This study provides basic information regarding medical students’ level of awareness of internet-based health-related information seeking and developing to support health services. More resources should be directed to elevate medical students’ knowledge and to motivate them to practice e-health using the available tools.
Information technology (IT) methods in healthcare are well known to provide clinicians with health-related information and tools, such as clinical decision support systems. This software is expected to improve patient care and minimize medical errors . In other words, the rising demand to improve healthcare processes via technical products and services has led to the tremendous development of wireless technologies worldwide .
E-health has been discussed widely in literature, workshops, scientific meetings, and the popular press. At the end of 2011, studies on e-health accounted for 1688 research data in PubMed, 18,600 in Google scholar, 2,420,000 in Yahoo search and 29,500,000 in Google.com . Globally, the functions of e-health services have been expanding rapidly, intending to improve health, reduce costs of healthcare, increase equity and quality of healthcare, and improve communication between healthcare providers and patients .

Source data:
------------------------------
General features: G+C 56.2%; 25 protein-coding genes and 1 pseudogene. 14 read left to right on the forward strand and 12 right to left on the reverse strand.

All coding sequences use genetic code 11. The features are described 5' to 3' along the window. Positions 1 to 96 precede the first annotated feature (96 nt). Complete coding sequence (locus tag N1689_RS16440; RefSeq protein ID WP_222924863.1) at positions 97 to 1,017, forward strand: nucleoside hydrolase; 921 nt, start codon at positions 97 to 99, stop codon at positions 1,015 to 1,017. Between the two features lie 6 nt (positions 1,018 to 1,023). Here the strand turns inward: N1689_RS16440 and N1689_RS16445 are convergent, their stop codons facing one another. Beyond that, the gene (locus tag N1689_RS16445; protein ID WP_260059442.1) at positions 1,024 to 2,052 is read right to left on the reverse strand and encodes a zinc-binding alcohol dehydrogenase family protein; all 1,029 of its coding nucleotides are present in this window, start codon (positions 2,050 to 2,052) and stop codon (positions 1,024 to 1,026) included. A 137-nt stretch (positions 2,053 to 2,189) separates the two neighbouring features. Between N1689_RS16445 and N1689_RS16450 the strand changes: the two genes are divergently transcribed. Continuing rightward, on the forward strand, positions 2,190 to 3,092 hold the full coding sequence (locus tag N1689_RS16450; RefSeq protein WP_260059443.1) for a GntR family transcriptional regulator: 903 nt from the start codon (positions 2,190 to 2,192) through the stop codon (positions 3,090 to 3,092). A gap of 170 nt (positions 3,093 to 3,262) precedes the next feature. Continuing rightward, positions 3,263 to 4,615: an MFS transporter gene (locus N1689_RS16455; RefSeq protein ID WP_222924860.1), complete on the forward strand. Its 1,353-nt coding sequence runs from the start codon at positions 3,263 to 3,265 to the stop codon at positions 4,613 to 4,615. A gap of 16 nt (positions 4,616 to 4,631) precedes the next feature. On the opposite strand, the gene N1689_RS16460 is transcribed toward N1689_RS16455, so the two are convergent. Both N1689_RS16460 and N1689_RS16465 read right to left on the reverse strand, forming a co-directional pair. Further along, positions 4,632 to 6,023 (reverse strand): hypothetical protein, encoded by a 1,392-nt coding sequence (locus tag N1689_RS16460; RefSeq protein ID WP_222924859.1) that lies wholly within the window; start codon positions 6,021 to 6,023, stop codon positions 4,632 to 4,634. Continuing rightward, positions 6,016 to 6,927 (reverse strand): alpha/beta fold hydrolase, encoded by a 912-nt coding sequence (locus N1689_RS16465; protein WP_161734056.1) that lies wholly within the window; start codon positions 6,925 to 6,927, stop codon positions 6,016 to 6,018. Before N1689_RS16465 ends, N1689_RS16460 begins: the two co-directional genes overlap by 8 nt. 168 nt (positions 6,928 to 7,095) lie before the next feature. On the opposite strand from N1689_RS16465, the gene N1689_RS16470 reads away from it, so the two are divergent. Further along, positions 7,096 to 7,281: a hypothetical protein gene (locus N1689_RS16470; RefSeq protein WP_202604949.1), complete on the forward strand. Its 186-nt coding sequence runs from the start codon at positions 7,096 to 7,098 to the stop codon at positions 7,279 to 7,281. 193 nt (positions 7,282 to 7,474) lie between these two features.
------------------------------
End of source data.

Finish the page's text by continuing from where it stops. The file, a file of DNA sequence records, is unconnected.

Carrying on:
There are many definitions of e-health, however, no universal agreement is there on any of them . Moreover, there remains a lack of consistency in the use of e-health research . A broad range of digital technologies and interventions used by stakeholders in many diverse settings have been described by e-health [5, 6]. E-health was defined as internet-based health-related information seeking and developing to support health services locally, regionally, and globally . However, this definition was concerned with only patients seeking health information on the internet. E-health was defined by Shaw et al.  as an emerging field in the intersection of medical informatics, public health, and business. The term characterizes not only a technical development, but also a state-of-mind, a way of thinking, an attitude, and a commitment for networked global thinking, to improve healthcare locally, regionally, and worldwide by using information and communication technology. The World Health Organization recently defined e-health as “the combined use of electronic information and communication technologies (ICT) for health” . This is an all-encompassing definition as it includes all aspects of health, from maintaining well-being to disease management.